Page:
La Pavoni Europiccola Post-Millennium safety valve question

Equipment doesn't work? Troubleshooting? If you're handy, members can help.
maki

#1: Post by maki »

never owned or worked with a Post-Millennium. should steam always come out of the valve as in Pre-Mill or is this an issue with this machine?

a friend of mine inherited it and asked me to take a look..
LMWDP #630

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homeburrero
Team HB

#2: Post by homeburrero »

Something is amiss. On the newest machines there should be a slight hiss from the anti-vac valve for a few seconds when the machine just starts to come to pressure, but after that it should not continue to hiss at all. On older millennium and late pre-millennium with pressurestats which don't have an anti-vac valve you should have no hissing there at all unless the machine heats up above the safety pressure (above 2 bar or so.)

If the safety valve is continuously releasing pressure from the time that the machine begins to get up to pressure, then it's probably stuck open or failing to seal. If so you need it inspect and clean or replace it.

I notice that your green light appears to be unlit, and it should on whenever the machine is heating. Perhaps the lamp is bad or the wiring to the lamp is bad or disconnected. But I also worry that maybe something is dangerously miswired so that the pStat is not shutting off the element, and the boiler is heating uncontrolled, causing the safety valve to release the too-high pressure per design. I suggest unplugging and verifying that the wiring is correct.

Here's a diagram that might help to understand how it should be wired: userpix/10510_pavoniep-millenniumwiring.png
Pat
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maki

#3: Post by maki »

thank you for detailed reply!

yes, indeed you are correct- the green light was off as the safety thermostat shut off the heating element, as pStat seems to be stuck on.

well, that's a challenge but after refurbishing my Pre-Millennium i think i can handle it.

inspected the pStat, it's a model with a ring on it, i suppose it's where you adjust your pressure. rotated it - no changes.
next though- the tube can be clogged with scale, as machine was not taken good care of. do i need to take the tube off or a simple descale process of the boiler itself should take care of the scale from pStat tube?
LMWDP #630

maki

#4: Post by maki »

this is my wiring, seems like it's correctly wired.
LMWDP #630

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homeburrero
Team HB

#5: Post by homeburrero »

maki wrote:next though- the tube can be clogged with scale, as machine was not taken good care of. do i need to take the tube off or a simple descale process of the boiler itself should take care of the scale from pStat tube?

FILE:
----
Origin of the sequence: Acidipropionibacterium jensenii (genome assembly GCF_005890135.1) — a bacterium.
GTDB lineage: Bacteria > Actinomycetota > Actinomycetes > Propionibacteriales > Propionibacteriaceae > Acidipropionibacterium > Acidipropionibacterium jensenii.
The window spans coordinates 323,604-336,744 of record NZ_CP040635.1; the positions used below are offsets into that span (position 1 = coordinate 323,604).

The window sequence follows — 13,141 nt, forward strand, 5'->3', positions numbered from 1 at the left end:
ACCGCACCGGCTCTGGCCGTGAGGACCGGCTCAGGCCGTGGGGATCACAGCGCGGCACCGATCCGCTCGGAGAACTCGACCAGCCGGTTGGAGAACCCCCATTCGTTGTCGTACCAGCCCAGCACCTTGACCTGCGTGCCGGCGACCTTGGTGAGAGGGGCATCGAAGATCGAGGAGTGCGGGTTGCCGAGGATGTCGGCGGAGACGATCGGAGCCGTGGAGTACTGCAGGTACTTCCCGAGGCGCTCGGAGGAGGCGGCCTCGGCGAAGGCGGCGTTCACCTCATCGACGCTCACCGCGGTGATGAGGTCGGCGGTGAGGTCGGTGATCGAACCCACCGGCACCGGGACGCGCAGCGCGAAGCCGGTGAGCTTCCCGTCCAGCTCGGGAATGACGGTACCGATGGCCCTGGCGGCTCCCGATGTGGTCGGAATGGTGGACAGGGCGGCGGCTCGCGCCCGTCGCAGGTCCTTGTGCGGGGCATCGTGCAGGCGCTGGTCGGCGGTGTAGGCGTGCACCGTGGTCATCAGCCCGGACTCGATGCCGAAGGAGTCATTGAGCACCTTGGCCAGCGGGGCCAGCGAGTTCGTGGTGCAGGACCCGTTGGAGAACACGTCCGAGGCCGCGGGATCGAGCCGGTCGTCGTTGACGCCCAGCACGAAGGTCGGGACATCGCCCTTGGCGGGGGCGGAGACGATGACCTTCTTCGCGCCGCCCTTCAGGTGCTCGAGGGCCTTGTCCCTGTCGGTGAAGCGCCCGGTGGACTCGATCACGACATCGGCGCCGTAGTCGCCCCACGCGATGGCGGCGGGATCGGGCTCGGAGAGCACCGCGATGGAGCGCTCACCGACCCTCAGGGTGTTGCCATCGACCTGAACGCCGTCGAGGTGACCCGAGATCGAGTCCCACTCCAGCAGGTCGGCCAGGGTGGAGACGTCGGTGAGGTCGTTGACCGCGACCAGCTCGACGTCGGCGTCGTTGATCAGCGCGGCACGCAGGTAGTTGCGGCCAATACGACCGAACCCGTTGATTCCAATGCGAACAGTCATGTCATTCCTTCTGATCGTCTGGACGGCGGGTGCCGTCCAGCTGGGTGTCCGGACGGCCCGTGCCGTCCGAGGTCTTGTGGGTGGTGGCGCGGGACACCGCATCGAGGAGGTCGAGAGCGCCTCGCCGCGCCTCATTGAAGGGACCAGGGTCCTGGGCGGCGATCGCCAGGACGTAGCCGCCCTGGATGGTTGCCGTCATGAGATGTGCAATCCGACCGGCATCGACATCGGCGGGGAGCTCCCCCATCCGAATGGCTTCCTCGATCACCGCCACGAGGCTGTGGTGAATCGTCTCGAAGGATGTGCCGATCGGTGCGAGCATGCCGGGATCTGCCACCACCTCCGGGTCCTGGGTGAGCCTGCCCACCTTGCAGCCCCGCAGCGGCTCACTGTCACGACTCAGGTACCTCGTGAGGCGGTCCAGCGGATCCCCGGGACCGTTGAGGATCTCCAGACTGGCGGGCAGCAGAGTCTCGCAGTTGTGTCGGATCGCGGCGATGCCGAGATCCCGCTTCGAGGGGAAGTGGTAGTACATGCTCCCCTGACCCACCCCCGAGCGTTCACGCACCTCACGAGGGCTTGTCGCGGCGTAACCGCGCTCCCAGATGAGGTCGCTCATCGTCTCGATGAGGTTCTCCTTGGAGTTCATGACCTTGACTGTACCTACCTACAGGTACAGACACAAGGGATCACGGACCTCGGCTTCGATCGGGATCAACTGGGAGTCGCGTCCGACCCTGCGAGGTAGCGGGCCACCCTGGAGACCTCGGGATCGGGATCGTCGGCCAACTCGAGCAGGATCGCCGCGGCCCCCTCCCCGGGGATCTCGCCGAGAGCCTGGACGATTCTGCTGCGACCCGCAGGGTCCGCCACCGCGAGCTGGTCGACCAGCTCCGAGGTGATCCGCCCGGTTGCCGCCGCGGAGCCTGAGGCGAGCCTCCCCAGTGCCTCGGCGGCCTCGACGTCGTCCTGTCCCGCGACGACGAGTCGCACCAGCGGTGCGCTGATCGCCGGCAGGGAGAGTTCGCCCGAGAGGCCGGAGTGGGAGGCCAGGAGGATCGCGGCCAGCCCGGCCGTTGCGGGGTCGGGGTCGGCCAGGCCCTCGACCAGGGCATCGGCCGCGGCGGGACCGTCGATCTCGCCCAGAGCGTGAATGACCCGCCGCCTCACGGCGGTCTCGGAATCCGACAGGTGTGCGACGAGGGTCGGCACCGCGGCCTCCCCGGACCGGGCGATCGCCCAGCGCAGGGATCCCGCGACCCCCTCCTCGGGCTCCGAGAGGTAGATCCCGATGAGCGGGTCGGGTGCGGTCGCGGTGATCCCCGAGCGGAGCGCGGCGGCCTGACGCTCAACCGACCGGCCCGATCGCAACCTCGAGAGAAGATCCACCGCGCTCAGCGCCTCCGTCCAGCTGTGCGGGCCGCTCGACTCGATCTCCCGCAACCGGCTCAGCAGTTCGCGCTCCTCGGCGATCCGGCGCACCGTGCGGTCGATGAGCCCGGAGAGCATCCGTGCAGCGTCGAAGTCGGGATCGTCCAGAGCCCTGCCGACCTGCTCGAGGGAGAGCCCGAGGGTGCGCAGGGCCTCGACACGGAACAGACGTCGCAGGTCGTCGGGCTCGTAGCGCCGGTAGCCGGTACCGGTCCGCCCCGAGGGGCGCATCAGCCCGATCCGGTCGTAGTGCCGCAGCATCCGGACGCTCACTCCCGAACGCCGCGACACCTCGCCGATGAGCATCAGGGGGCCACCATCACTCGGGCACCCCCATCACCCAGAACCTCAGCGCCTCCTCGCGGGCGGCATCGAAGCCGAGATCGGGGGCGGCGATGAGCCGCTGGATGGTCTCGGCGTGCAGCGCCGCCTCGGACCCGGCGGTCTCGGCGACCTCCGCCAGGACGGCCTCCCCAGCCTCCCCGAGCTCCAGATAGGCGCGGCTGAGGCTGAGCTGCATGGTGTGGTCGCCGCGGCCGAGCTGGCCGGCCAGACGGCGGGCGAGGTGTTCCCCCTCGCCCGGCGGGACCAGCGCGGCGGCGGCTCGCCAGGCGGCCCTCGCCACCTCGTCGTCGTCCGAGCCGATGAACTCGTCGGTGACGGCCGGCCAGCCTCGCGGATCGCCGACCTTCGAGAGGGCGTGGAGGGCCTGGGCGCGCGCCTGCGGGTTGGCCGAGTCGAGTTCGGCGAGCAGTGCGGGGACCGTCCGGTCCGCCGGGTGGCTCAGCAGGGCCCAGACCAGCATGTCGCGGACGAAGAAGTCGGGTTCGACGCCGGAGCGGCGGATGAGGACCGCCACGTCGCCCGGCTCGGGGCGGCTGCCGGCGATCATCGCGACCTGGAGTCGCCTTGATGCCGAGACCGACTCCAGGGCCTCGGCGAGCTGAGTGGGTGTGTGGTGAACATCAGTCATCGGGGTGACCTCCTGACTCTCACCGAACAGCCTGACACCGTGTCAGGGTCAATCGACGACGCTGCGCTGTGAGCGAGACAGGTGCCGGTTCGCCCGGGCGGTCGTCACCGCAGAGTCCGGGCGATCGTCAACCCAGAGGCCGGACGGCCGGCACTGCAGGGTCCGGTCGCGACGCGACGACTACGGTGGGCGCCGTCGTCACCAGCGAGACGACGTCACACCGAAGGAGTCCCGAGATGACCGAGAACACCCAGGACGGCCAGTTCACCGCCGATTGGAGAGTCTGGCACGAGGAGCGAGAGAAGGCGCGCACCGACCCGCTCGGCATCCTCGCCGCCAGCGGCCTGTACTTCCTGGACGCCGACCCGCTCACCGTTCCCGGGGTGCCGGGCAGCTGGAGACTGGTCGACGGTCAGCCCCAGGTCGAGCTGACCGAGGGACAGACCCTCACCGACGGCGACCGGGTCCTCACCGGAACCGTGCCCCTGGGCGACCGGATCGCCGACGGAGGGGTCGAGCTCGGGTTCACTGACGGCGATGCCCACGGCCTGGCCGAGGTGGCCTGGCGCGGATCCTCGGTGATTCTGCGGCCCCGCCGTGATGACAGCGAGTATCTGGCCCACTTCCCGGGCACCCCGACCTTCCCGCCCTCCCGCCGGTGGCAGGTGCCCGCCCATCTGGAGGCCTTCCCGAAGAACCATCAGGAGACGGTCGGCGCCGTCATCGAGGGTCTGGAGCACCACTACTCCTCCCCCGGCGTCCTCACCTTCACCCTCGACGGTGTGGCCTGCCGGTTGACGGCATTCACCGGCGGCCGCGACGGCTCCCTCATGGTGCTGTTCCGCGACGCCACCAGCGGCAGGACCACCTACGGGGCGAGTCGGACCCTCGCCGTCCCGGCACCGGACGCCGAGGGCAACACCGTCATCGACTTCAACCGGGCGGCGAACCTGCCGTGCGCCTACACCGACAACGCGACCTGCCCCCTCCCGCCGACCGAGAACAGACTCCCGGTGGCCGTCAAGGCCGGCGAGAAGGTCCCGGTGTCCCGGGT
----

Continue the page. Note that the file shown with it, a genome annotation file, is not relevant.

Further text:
That's a very likely cause. What most people do is remove the pressurestat from the tube, then get in there with a wire or pipe cleaners to remove the clog. It's better not to remove the pipe from the boiler because that fitting is sealed with a threadlocker, so if you remove it you need to put it back with a threadlocker.

Once it's all back together you can do a final mild descale, cycling up to pressure a few times to encourage getting the descaler down into the tube and pStat. 50/50 white vinegar and distilled is recommended over citric acid for this, followed by a very thorough rinsing. (In theory, citric acid might leave behind a calcium citrate sediment that might settle down in that tube. Vinegar gives you calcium acetate, which won't precipitate, but the vinegar leaves a strong odor that you need to rinse away.)


P.S.
Wiring looks correct to me. The tripped thermoswitch explains the green light being off in your video.
Pat
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maki

#6: Post by maki »

just finished assembling it back. again you're correct - it's the tube that was clogged. cleaned it, as well as the pStat itself and now it cycles wonderfully at 0.8-1.0 bar.

one more question if i may- what's the best range for this machines?
LMWDP #630

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homeburrero
Team HB

#7: Post by homeburrero »

maki wrote:one more question if i may- what's the best range for this machines?
The current factory spec says 0.7 - 0.8 bar so I think you're OK. Higher means that you'll get a little better steaming and your group will be a little quicker to overheat. At higher elevations you can go higher in pressure -- at 1000 meters above sea level you can go 0.8 - 0.9 bar gauge pressure and have the same temp as a machine at sea level at 0.7 - 0.8 bar.
Pat
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